Sorry Rocks

At Uluru

the postman returns rocks

that look like they’ve been

chipped off a sunset.

They arrive in padded bags,

shoeboxes, take-away containers

from all over the world,

apologetic tourists trying to make good

or simply finding the rock

lost its strange orange glow

in the European light.

Some are stopped en route,

quarantine confiscating the little Australian boulders

and making a kind of Red Indian burial site

in the middle of the airport.


In a light plane

you see a different migration of rocks

moving like black caterpillars across the state.

Miniature grand canyons to the sea where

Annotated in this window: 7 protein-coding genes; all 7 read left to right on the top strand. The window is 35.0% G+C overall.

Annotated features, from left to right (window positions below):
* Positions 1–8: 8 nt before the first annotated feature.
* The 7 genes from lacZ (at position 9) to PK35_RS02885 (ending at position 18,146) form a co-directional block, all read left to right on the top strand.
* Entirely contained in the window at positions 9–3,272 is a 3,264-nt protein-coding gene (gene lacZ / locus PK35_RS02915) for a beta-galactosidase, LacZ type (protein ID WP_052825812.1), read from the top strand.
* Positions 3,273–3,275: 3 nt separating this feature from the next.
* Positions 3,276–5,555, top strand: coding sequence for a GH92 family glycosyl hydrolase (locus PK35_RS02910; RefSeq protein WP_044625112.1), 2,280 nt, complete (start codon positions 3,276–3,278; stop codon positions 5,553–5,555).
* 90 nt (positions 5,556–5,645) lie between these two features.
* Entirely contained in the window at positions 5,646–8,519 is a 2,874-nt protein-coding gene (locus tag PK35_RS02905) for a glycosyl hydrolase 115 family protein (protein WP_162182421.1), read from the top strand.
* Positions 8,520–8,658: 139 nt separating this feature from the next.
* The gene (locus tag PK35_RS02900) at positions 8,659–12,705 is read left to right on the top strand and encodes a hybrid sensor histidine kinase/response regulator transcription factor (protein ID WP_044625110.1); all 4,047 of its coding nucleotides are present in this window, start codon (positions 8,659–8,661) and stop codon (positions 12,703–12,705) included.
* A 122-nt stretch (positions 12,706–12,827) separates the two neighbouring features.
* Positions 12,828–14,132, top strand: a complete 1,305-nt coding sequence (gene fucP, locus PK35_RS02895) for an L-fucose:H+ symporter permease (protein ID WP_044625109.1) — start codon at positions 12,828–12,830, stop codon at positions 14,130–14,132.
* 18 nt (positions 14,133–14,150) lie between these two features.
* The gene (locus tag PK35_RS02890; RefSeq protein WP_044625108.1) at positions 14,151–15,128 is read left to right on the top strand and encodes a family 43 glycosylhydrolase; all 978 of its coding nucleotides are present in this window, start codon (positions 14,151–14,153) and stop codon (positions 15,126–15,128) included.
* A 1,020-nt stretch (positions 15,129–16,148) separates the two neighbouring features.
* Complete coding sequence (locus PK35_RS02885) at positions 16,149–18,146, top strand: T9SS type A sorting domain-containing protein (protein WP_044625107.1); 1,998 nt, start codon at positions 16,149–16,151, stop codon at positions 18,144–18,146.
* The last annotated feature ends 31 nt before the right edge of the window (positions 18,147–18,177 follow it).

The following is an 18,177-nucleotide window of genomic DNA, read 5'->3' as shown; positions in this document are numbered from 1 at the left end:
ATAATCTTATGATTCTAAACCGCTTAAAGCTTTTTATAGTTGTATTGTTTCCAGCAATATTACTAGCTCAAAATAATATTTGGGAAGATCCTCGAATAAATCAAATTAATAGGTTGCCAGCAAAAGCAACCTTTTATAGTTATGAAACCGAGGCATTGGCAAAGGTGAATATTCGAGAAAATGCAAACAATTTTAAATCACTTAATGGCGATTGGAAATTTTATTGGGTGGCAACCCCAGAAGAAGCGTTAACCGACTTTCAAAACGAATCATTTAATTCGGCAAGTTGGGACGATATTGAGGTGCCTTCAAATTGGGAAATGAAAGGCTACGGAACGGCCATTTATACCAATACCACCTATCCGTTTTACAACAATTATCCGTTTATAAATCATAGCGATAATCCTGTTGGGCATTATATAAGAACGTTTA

smelters spit fire at the sky

and mechanical donkeys

sip at troughs of oil.


At night men bang

empty cups on the pipelines

while neon women change positions

on a three-second timer.

Backpackers dance on tables

lightning bolts shaved into their pussies,

the phone numbers of temping agencies

scrawled on the back of their hands.

A Hillsong group

plays Celebrity Head with names

from the Old Testament,

a man screaming, ‘Moses!

I’m Moses! I’m fucking Moses!’

And in hotel lobbies,

people fall to their knees

fingers in the weave

to gather the dandruff

of rich men.


On deck,

a man taps his cigarette

into an upturned abalone shell,

watching the sun come up.

The hulls of the cargo ships

are heavy with rocks like the

suicide coat pockets of poets,

As they push off

– the port easing

back onto its stumps –

all the needles on

all the compasses

twig north

in the direction of iron ore

and a swarm of bees

dives into the Timor sea,

sizzling like a thousand appliances.

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